The official treatment for a jellyfish sting isn't what you're thinking

-

If you get stung by a jellyfish this summer, urine is OFFICIALLY not the solution. According to a study published in the Journal Toxins-- you weren’t wrong to question the disgusting, yet long-held practice of urinating on a jellyfish wound to ease the pain. 

In case you still need convincing not to do it, here’s why: Urine doesn’t have a consistent chemical makeup. Depending on how hydrated you are or even what you’ve eaten that day, your urine might actually contain chemical compounds that trigger stinging cells to fire.

The researchers also found that you should not rinse with seawater, apply ice, or scrape the tentacles away with a credit card.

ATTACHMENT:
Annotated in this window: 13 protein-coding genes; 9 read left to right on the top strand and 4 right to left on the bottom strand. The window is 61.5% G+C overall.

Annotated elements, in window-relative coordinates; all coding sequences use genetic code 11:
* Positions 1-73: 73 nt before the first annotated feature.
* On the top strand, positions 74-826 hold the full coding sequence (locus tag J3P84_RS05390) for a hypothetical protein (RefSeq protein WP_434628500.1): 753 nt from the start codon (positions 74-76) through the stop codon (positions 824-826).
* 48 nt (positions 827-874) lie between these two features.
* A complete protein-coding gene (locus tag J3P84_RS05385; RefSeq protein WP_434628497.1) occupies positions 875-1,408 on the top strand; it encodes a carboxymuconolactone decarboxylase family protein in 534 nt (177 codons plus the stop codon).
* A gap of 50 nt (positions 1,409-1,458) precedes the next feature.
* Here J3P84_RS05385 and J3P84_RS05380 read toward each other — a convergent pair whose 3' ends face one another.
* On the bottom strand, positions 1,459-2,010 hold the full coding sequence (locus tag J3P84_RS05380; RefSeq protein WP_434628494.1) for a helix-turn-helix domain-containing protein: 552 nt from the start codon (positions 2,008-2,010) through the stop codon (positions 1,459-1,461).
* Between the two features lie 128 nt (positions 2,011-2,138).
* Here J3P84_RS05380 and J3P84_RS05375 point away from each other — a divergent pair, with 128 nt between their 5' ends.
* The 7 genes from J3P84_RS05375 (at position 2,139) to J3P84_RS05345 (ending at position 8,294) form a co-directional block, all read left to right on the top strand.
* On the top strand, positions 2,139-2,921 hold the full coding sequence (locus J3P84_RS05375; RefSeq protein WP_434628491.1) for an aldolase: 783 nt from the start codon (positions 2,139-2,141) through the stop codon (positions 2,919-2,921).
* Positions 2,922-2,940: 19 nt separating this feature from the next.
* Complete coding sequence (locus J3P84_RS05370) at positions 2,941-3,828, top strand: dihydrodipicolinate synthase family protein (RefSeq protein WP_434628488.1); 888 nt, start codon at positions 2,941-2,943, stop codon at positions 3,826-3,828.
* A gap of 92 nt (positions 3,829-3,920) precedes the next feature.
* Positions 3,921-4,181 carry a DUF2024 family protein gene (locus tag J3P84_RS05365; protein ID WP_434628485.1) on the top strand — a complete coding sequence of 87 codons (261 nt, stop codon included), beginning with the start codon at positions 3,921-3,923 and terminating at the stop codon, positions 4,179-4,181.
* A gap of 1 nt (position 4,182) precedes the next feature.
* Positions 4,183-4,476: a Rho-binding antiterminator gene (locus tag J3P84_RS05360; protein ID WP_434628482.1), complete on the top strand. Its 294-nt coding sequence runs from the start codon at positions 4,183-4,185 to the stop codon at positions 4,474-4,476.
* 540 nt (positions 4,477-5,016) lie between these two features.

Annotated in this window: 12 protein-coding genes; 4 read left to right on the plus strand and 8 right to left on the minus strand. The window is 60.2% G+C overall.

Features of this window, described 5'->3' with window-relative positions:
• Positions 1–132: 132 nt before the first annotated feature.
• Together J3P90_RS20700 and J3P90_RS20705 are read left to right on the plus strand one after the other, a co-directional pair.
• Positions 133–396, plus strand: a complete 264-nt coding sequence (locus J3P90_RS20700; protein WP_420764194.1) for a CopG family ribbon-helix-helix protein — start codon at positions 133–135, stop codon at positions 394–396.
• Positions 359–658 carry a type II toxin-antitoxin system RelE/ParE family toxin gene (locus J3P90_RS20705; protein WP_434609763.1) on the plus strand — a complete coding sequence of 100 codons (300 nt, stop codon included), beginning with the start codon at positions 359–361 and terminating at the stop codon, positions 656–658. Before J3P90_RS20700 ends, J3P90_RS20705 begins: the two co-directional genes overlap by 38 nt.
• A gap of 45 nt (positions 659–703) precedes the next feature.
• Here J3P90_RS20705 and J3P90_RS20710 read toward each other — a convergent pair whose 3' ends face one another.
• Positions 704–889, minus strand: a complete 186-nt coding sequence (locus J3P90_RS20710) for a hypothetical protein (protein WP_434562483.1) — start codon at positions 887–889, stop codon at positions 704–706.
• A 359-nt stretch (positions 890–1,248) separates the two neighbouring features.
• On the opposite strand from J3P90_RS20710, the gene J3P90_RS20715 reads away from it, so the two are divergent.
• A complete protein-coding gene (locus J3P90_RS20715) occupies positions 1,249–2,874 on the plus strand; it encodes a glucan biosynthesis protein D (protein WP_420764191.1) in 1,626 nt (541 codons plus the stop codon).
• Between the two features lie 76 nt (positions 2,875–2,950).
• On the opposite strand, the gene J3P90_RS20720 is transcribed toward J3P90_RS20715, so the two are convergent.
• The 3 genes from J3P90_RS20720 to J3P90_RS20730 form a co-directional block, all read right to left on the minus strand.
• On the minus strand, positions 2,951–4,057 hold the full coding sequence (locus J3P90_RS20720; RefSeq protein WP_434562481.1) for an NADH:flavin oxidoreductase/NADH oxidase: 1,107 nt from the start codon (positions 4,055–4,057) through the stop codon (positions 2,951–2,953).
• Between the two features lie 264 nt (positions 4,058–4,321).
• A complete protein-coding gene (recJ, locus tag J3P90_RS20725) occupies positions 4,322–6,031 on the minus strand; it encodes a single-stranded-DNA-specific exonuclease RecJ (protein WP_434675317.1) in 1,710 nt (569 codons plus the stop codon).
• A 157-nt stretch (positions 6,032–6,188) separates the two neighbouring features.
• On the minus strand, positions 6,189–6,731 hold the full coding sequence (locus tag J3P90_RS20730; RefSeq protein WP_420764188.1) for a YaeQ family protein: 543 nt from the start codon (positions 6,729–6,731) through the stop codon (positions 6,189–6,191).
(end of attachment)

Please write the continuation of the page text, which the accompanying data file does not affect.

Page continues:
What did prove effective?

Gently lifting the tentacles away with tweezers-- and applying good old fashioned vinegar or hot water, which effectively and consistently neutralize the venom. 

 

So pack some vinegar and tweezers in your beach tote-- and never again add insult to injury after a jellyfish attack. 

Up Next:


Up Next

  • The official treatment for a jellyfish sting isn't what you're thinking
  • Insurer allegedly sends coverage denial letter to 9-month-old with brain cancer
  • Officer shares 25-year battle with Crohn's disease
  • Eating magic mushrooms can clear up depression, researchers say
  • Why are some pumpkins teal this Halloween?
  • $50-million sought to tackle opioid epidemic
  • Energy drinks cause new father's skull to collapse, loses part of his brain
  • President Trump looks to boost lower-premium health insurance plans with executive order
  • Can you recognize the signs of opioid addiction?
  • Finding new ways to fight the opioid crisis